The take-up of BIDS ISI during the 1990s was remarkable.8 In the early days, it was one of the first self-service online resources. Institutions were charged at a fixed annual rate (rather than 'pay as you go'), which meant that institutions have been able to encourage end users to carry out their own searches without having to worry about the bill. The system was designed by BIDS with UK HE in mind and was regularly improved in-line with feedback from the community. It also produced high quality documentation and marketing material. All of this created a sense of ownership within the UK university community - this may not have been case with a simple commercially provided resource. More recently, other services have been designed along the same lines. BIDS has provided the Ingenta service (aggregating full text e-journals from various publishers), EDINA has provided a range of services, such as Digimap (delivering UK mapping data).

However, some publishers have been unwilling to hand their data over in such a way and have insisted on delivering it through their own branded interface. This is now the case, for example, with the ISI indexes. BIDS ISI has now been replaced by Web of Science which has the standard ISI user interface. It is still a JISC-supported service and is now served from MIMAS. Similarly, EDINA provides access to a number of Ovid datasets, using the Ovid user interface. JISC has been involved in negotiating deals of this sort with a wide range of publishers.

On occasions, the role of JISC has been limited to negotiating for the community and has not included delivering the data. JISC negotiates access to a service but the publisher still manages the data at its own site. A recent example is the Oxford English Dictionary online service.9 It is also true of a large number of e-journal deals for which JISC has set up a negotiating agency known as the NESLI (National Electronic Site Licence Initiative) service. The advantages for institutions of JISC-led negotiations are obvious but very important. A nationally negotiated package often results in a better deal for each individual institution. There are usually standardised licenses and access agreements. These factors have been crucial in encouraging UK universities to invest in electronic library services. However, there is a downside. This and the preceding model of national content provision mean that JISC has little control over the presentation of the data itself. Wide disparities of user interface and access method have often developed.

The final form of JISC-supported content provision is a new one. Here a JISC service produces digital content which is delivered at an institutional level. This category refers specifically to HERON (Higher Education Resources On Demand),10 a new service which acts as a national clearing house for copyright permissions for course readings. In particular, it was set up to deal with electronic copyright. Once copyright permission has been obtained for material, HERON offers a digitisation service and supplies digitised files to institutions. Institutions then mount the files for local users.11 Although institutions pay a fee for this service, the early signs are that this is considerably cheaper than each institution seeking permissions individually. Other key advantages of JISC-led development - economies of scale and the avoidance of duplication - also come into play here.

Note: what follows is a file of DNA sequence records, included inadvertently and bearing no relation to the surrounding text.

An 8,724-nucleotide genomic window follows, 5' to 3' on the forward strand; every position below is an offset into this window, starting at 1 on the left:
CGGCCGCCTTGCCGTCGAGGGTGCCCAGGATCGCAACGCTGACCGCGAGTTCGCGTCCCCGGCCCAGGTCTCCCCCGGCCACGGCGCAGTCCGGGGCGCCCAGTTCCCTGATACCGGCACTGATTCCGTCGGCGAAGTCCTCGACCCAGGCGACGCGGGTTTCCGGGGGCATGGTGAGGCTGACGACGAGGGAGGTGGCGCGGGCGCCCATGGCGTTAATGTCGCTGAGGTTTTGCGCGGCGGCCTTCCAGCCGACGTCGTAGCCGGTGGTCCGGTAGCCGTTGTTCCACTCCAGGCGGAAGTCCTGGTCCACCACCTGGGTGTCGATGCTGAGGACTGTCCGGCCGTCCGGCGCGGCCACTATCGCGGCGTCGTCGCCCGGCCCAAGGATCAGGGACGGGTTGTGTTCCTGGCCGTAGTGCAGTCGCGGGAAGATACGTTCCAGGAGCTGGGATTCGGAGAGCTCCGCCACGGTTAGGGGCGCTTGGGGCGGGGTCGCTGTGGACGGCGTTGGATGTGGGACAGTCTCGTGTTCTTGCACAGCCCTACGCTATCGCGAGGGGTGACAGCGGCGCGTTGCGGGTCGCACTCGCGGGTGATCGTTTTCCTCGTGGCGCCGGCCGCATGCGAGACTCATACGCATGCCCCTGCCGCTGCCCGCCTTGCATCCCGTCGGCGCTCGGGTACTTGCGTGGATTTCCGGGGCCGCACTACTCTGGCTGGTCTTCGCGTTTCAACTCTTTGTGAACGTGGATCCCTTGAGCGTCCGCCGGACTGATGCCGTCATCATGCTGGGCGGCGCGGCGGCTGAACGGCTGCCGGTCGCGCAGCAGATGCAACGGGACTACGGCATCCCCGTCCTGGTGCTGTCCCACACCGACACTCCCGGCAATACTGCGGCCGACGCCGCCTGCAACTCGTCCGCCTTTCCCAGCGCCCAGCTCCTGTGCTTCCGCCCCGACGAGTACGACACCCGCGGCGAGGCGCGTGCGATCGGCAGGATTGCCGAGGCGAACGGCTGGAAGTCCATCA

The categories of national content services in the UK are not watertight but they are indicative of the range of possibilities. Other models of content delivery may emerge, especially in relation to images and moving images in the future. The current models range from the position where institutions are consumers of free services to where they are purchasers of commercial services. Sometimes institutions benefit from getting free high quality data, sometimes a tailored interface, sometimes a better price. National co-ordination does normally play to their advantage. Take-up of content services offered on a national basis has however varied considerably. For reasons of price alone, take-up in any one institution of the range of services is only ever partial. On occasions, institutions have complained they are not aware of the range of resources available to them. Even when an institution does take a service there may be a problem of take-up within the institution. There are marketing responsibilities here. JISC has to market services to institutions and institutions have to market services to users. Both are essential if national provision is to be successful. Both could be improved.